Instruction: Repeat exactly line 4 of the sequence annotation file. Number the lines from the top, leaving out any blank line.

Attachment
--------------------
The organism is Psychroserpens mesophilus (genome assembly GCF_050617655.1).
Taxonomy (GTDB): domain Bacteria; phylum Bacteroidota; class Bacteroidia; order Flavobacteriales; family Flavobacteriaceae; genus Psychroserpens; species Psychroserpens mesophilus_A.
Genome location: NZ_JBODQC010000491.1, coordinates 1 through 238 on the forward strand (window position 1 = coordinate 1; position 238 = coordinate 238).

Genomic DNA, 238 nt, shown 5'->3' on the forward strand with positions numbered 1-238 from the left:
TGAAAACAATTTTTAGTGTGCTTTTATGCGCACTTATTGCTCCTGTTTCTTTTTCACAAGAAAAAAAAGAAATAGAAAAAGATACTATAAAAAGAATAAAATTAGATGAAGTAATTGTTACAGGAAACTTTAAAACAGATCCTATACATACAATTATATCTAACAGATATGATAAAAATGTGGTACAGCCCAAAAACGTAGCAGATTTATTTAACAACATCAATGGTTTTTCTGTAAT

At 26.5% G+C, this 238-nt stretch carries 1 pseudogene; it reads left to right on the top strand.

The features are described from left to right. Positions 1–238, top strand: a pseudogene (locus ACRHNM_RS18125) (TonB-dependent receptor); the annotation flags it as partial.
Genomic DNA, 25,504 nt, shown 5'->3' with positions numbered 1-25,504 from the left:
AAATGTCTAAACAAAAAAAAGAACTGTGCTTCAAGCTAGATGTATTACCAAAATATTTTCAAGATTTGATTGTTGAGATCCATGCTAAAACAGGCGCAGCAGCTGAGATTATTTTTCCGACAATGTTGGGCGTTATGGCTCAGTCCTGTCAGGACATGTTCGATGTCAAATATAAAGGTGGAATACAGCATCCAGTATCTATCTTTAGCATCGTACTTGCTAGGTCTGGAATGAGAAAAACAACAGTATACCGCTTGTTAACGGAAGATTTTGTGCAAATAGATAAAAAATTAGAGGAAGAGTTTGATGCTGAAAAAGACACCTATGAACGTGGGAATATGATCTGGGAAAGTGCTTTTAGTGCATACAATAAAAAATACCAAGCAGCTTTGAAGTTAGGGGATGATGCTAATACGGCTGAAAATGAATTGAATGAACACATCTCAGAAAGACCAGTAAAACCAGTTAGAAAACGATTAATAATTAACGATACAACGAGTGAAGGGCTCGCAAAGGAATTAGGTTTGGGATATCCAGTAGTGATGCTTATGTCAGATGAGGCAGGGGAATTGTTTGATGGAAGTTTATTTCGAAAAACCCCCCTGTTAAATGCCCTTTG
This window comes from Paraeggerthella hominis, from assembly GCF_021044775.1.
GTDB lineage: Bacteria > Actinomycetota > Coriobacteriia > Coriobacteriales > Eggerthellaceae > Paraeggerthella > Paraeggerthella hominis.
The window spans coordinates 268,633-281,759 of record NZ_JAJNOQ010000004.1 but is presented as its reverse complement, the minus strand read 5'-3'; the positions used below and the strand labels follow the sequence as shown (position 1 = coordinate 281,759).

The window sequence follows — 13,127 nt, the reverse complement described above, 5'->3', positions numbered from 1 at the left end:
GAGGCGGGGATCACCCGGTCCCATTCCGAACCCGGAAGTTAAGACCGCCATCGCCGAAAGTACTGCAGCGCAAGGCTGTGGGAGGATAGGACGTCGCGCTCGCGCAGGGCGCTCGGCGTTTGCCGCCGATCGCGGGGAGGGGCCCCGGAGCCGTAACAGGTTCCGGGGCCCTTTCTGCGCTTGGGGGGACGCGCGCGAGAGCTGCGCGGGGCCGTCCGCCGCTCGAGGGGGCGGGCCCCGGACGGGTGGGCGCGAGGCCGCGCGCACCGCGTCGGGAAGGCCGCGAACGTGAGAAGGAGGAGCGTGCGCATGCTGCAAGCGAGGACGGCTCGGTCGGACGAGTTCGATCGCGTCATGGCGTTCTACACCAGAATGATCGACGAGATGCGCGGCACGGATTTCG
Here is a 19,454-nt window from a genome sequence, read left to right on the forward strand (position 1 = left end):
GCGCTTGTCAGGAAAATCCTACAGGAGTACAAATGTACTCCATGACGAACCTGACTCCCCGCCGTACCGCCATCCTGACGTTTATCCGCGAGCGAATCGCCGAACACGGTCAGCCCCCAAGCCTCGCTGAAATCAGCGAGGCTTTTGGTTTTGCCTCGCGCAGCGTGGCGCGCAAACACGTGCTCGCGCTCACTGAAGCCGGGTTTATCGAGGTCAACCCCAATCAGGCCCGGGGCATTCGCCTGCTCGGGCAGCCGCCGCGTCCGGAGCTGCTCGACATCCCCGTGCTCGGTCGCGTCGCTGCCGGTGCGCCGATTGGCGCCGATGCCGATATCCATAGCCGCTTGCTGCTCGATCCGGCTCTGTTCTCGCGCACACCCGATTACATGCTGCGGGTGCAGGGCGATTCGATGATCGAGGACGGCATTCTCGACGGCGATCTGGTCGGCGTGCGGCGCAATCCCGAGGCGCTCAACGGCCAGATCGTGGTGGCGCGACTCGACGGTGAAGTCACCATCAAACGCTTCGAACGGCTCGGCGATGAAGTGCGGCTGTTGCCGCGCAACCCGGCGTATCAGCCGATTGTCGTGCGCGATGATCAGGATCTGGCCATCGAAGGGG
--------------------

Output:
Genomic DNA, 238 nt, shown 5'->3' on the forward strand with positions numbered 1-238 from the left: